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51st State? St. Louis lawmaker proposes secession from Missouri

51st State? St. Louis lawmaker proposes secession from Missouri
The specter of secession is stalking St. Louis. One local lawmaker has proposed a pair of bills that would see the city separated from Missouri. If successful, it would be the first partition of a US state since the 1861 creation of West Virginia.

The bills are the brainchild of Representative Mike Colona, a Democrat in the state House, who wanted to draw attention to the frustration of urban legislators with their rural colleagues when it comes to the expansion of Medicaid, treatment of LGBT citizens, and gun laws, according to the Riverfront Times.

To that end, he has put forward House Resolution 2656, calling for a ballot initiative for an amendment allowing the secession of the city of St. Louis from the state of Missouri, to be decided on in November 2016. The companion bill, House Concurrent Resolution 107, urges the US Congress to consent to the partition, and the President to sign that consent into law.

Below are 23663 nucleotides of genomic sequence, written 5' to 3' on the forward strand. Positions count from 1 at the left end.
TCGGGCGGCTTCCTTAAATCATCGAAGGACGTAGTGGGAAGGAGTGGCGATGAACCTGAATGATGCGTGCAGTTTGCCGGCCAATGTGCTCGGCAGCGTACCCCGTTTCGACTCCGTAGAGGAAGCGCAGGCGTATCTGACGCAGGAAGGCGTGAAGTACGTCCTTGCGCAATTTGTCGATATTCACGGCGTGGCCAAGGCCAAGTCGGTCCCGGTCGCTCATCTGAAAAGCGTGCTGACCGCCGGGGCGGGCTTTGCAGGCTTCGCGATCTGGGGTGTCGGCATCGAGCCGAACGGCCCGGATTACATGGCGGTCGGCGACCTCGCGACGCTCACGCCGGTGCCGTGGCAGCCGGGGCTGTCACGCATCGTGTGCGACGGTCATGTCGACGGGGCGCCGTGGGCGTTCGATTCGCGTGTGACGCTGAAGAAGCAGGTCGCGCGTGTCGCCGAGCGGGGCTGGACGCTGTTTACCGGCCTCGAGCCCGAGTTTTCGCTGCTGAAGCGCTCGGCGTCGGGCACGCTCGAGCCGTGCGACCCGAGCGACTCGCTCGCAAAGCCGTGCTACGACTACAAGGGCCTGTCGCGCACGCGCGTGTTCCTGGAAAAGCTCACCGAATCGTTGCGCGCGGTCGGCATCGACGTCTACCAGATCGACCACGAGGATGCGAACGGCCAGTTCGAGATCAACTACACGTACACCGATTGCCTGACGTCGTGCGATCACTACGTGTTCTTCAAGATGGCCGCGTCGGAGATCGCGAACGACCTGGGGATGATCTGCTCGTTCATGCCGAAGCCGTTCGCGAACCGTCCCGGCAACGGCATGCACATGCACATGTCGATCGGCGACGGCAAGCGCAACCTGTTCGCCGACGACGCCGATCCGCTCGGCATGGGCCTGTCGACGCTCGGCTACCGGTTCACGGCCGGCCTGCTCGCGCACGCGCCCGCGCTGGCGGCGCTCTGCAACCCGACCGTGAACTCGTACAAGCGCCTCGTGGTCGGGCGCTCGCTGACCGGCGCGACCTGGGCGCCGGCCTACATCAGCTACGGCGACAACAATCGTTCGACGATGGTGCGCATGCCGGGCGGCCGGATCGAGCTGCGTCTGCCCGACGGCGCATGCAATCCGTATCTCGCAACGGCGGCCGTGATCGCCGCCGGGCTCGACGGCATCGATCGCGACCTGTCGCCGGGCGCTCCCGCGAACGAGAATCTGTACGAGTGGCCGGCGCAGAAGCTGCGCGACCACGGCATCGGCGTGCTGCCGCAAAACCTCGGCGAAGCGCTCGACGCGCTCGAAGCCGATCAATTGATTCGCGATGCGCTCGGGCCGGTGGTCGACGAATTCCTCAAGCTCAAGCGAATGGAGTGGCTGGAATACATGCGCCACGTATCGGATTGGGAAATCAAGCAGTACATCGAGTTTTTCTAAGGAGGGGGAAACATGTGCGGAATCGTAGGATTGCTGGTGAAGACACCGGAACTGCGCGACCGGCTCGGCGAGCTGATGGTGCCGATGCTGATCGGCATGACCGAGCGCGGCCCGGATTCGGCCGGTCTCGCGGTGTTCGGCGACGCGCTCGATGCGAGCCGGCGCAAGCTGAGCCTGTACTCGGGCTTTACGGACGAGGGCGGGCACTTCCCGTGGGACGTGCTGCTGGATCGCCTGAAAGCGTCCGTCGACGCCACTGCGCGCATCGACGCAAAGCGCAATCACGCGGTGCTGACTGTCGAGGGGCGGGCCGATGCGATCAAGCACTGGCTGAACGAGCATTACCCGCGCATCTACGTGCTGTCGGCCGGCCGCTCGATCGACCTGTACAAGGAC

“It’s not a Republican and Democrat issue. It’s social conservatives against more urban thought,” Colona said. “I just don’t think we’re doing folks in the metro areas the courtesy they deserve. We’ve been stuck in a rut for too long.”

Colona represents District 080 in the Missouri House of Representatives. It is a southwestern section of St. Louis, encompassing the neighborhoods of Tower Grove South, Shaw, The Hill and part of Northampton. The separatist initiative is unlikely to pass, but Colona has said he regards it as a way of raising awareness about his colleagues’ frustrations.

If it does pass, however, it would be the first time a US state has been split since 1863, when West Virginia was admitted to the union as a new state, having seceded from Virginia and the separatist Confederacy. That was the last successful secession in the US as well.

Though secession has been seen as a Southern sentiment ever since the Civil War, two notable Northwestern states have been created through separation from others: Maine seceded from Massachusetts in 1820, while Vermont separated from New Hampshire in 1777 and existed as an independent country until it was admitted to the US as the fourteenth state in 1791.